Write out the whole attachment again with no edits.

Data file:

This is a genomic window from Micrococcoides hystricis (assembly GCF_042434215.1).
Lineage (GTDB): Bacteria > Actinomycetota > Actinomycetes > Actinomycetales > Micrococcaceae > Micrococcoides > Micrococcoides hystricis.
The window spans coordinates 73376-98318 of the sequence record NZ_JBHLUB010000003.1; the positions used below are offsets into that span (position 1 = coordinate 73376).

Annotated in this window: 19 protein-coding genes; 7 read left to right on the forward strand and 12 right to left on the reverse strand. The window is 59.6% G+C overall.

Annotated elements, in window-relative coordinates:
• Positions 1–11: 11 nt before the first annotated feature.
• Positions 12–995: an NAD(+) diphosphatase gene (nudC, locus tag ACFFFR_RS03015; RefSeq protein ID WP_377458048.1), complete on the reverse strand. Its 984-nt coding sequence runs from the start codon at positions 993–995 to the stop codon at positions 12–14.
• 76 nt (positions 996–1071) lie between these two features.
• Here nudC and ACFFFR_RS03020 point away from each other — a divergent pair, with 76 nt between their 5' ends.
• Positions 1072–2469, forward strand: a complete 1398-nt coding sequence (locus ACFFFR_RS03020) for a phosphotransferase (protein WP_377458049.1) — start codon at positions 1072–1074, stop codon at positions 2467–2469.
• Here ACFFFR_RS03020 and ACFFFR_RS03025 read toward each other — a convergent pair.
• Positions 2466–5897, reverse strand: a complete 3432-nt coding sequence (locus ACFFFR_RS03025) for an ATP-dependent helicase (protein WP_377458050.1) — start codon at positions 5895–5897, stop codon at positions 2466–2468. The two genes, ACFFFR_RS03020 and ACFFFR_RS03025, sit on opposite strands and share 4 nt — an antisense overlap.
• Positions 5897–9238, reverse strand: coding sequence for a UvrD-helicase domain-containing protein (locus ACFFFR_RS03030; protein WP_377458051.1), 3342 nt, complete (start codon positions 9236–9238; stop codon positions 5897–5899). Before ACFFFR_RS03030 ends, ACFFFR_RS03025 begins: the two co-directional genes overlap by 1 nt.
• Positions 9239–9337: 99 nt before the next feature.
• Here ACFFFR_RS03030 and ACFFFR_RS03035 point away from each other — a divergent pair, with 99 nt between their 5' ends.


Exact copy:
This is a genomic window from Micrococcoides hystricis (assembly GCF_042434215.1).
Lineage (GTDB): Bacteria > Actinomycetota > Actinomycetes > Actinomycetales > Micrococcaceae > Micrococcoides > Micrococcoides hystricis.
The window spans coordinates 73376-98318 of the sequence record NZ_JBHLUB010000003.1; the positions used below are offsets into that span (position 1 = coordinate 73376).

Annotated in this window: 19 protein-coding genes; 7 read left to right on the forward strand and 12 right to left on the reverse strand. The window is 59.6% G+C overall.

Annotated elements, in window-relative coordinates:
• Positions 1–11: 11 nt before the first annotated feature.
• Positions 12–995: an NAD(+) diphosphatase gene (nudC, locus tag ACFFFR_RS03015; RefSeq protein ID WP_377458048.1), complete on the reverse strand. Its 984-nt coding sequence runs from the start codon at positions 993–995 to the stop codon at positions 12–14.
• 76 nt (positions 996–1071) lie between these two features.
• Here nudC and ACFFFR_RS03020 point away from each other — a divergent pair, with 76 nt between their 5' ends.
• Positions 1072–2469, forward strand: a complete 1398-nt coding sequence (locus ACFFFR_RS03020) for a phosphotransferase (protein WP_377458049.1) — start codon at positions 1072–1074, stop codon at positions 2467–2469.
• Here ACFFFR_RS03020 and ACFFFR_RS03025 read toward each other — a convergent pair.
• Positions 2466–5897, reverse strand: a complete 3432-nt coding sequence (locus ACFFFR_RS03025) for an ATP-dependent helicase (protein WP_377458050.1) — start codon at positions 5895–5897, stop codon at positions 2466–2468. The two genes, ACFFFR_RS03020 and ACFFFR_RS03025, sit on opposite strands and share 4 nt — an antisense overlap.
• Positions 5897–9238, reverse strand: coding sequence for a UvrD-helicase domain-containing protein (locus ACFFFR_RS03030; protein WP_377458051.1), 3342 nt, complete (start codon positions 9236–9238; stop codon positions 5897–5899). Before ACFFFR_RS03030 ends, ACFFFR_RS03025 begins: the two co-directional genes overlap by 1 nt.
• Positions 9239–9337: 99 nt before the next feature.
• Here ACFFFR_RS03030 and ACFFFR_RS03035 point away from each other — a divergent pair, with 99 nt between their 5' ends.